Along with thousands of other industry watchers, we read the news of Research In Motion's planned leadership change with great interest last week.
The announcement that the Blackberry maker's co-CEOs Mike Lazaridis and Jim Balsillie were stepping down from their shared top post was not only interesting because of what it did to the stock volume and value, or the buzz it generated, but also from the perspective of a strong, internally groomed successor being named.
While we advocate broad-based talent pool succession planning across many groups and positions within a company, not just for executive, the naming of Thorsten Heins as the new RIM president and CEO is an excellent case in point for strong succession planning programs.
Given Heins' previous post as COO for the mobile device manufacturer, it's fairly obvious that he had been developed for this top position as part of a concerted and deliberate succession process.
The company's press release states he "joined RIM from Siemens Communications Group in December 2007, and started as Senior Vice President for Hardware Engineering. He was appointed Chief Operating Officer for Product and Sales in August 2011."
That's some broadbased cross-functional internal experience and development - engineering, operations, product and sales - and an obvious, intentional grooming of RIM's future leader from most any perspective. Which is a great thing! Succession isn't meant to be a reactive approach to a change in key positions.
And it's not meant to simply be a replacement plan on an org chart either. Ideally it is a well thought program that has focused on the development of the organization's highest potentials to succeed in a variety of roles as they are required based on strong internal bench strength.
Now take this tech giant's example and scale it to thinking about your own organization. Are your organization's high potentials identified and plotted in a 9 box? Do you know based on a talent assessment who is ready for their next assignment and when? Do you have some pretty important or pivotal roles that you believe need a strong talent pipeline in order for your company to maintain its competitive edge? And do you have development programs identified mapped to key competencies required to succeed in each of these roles?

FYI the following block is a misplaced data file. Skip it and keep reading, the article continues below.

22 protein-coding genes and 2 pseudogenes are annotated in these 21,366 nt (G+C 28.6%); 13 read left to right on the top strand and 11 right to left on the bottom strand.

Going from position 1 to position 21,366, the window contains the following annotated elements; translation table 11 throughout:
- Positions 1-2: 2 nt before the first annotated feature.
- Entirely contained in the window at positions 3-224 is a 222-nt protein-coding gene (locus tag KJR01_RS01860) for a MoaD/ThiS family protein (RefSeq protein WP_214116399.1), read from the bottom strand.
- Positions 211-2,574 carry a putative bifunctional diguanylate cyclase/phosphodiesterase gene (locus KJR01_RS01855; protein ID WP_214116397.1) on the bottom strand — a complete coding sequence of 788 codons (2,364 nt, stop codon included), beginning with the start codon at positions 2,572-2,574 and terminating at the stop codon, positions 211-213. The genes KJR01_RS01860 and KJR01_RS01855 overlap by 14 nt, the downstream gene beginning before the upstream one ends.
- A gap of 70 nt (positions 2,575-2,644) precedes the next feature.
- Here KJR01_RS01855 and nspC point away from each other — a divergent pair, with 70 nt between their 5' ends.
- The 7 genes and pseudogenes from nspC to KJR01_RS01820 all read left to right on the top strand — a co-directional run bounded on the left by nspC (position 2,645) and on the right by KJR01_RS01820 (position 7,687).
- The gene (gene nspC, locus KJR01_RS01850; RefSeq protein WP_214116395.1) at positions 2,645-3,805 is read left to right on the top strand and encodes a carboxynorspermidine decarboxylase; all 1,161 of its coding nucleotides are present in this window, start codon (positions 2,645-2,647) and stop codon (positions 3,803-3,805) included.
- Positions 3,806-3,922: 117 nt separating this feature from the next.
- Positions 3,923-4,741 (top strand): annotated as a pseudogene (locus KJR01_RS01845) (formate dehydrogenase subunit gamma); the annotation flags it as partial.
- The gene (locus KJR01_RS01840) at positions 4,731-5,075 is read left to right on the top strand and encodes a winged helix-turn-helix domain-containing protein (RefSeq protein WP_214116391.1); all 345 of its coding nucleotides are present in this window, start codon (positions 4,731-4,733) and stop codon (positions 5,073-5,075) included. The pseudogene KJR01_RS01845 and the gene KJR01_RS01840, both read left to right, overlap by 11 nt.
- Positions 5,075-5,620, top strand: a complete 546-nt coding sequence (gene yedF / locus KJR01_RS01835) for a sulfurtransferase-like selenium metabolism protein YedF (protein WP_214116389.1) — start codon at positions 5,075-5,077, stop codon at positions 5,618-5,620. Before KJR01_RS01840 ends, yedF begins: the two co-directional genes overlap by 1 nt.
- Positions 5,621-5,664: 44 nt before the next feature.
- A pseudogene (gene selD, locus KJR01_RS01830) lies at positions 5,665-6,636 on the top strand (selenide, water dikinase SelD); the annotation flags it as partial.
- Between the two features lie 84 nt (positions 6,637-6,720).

Sounds like a lot of questions, which might seem to add up to a daunting task. But that's not the case at all. Succession planning can be effectively implemented in three simple phases.
In this phase you'd recognize and classify those high-potential employees, the ones who might be flight risks, and departments or positions that don't have solid bench-strength, so that you can have your managers and leaders make recommendations for talent pool membership.
Phase 2: Develop Internal Talent Pools
Again we're talking about preparation for succession across all departments and levels within your company. During this phase the talent pools get defined and the competency requirements for all key areas are outlined as well. Those hi-pos are assessed on those critical competencies and then based on development requirements are assigned to various talent pools. Talent assessments to track improvements and progress, and to identify any gaps are continually conducted during this phase.
Phase 3: Recruit from Within
Now comes the fun, and the reward of the activity. As openings become available. you'll be able to readily identify successor candidates based on a much larger pool of employees who have been developed to step in.
We're pretty passionate about succession planning based on this best practices approach. Learn more about how we support this type of program with our award winning succession planning solution, and chime in with your thoughts on building bench strength from inside your own companies!